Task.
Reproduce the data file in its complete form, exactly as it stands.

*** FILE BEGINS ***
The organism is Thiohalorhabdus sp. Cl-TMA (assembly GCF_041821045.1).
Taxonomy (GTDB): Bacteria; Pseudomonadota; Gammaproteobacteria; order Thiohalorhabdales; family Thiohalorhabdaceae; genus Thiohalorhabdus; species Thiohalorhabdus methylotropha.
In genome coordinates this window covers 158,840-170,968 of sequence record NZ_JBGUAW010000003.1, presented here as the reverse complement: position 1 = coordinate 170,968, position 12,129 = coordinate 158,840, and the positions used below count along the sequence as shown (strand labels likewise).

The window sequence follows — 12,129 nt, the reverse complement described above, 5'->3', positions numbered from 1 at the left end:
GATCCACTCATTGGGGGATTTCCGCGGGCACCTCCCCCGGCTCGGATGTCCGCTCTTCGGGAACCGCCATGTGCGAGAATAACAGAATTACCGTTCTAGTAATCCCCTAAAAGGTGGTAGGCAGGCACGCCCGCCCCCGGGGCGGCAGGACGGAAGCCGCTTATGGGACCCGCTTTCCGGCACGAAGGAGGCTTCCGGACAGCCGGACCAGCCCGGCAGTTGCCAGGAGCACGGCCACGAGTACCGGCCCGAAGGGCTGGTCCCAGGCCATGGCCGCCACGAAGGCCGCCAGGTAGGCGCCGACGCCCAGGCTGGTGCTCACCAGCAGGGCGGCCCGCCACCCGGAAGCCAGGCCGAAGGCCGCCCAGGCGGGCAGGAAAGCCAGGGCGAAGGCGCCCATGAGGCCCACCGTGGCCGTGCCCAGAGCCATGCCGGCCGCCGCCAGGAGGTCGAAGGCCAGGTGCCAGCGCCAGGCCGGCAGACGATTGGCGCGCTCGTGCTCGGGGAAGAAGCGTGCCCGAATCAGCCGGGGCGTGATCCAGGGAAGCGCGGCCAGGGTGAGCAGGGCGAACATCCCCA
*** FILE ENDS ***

The organism is Thiohalorhabdus sp. Cl-TMA (assembly GCF_041821045.1).
Taxonomy (GTDB): Bacteria; Pseudomonadota; Gammaproteobacteria; order Thiohalorhabdales; family Thiohalorhabdaceae; genus Thiohalorhabdus; species Thiohalorhabdus methylotropha.
In genome coordinates this window covers 158,840-170,968 of sequence record NZ_JBGUAW010000003.1, presented here as the reverse complement: position 1 = coordinate 170,968, position 12,129 = coordinate 158,840, and the positions used below count along the sequence as shown (strand labels likewise).

The window sequence follows — 12,129 nt, the reverse complement described above, 5'->3', positions numbered from 1 at the left end:
GATCCACTCATTGGGGGATTTCCGCGGGCACCTCCCCCGGCTCGGATGTCCGCTCTTCGGGAACCGCCATGTGCGAGAATAACAGAATTACCGTTCTAGTAATCCCCTAAAAGGTGGTAGGCAGGCACGCCCGCCCCCGGGGCGGCAGGACGGAAGCCGCTTATGGGACCCGCTTTCCGGCACGAAGGAGGCTTCCGGACAGCCGGACCAGCCCGGCAGTTGCCAGGAGCACGGCCACGAGTACCGGCCCGAAGGGCTGGTCCCAGGCCATGGCCGCCACGAAGGCCGCCAGGTAGGCGCCGACGCCCAGGCTGGTGCTCACCAGCAGGGCGGCCCGCCACCCGGAAGCCAGGCCGAAGGCCGCCCAGGCGGGCAGGAAAGCCAGGGCGAAGGCGCCCATGAGGCCCACCGTGGCCGTGCCCAGAGCCATGCCGGCCGCCGCCAGGAGGTCGAAGGCCAGGTGCCAGCGCCAGGCCGGCAGACGATTGGCGCGCTCGTGCTCGGGGAAGAAGCGTGCCCGAATCAGCCGGGGCGTGATCCAGGGAAGCGCGGCCAGGGTGAGCAGGGCGAACATCCCCA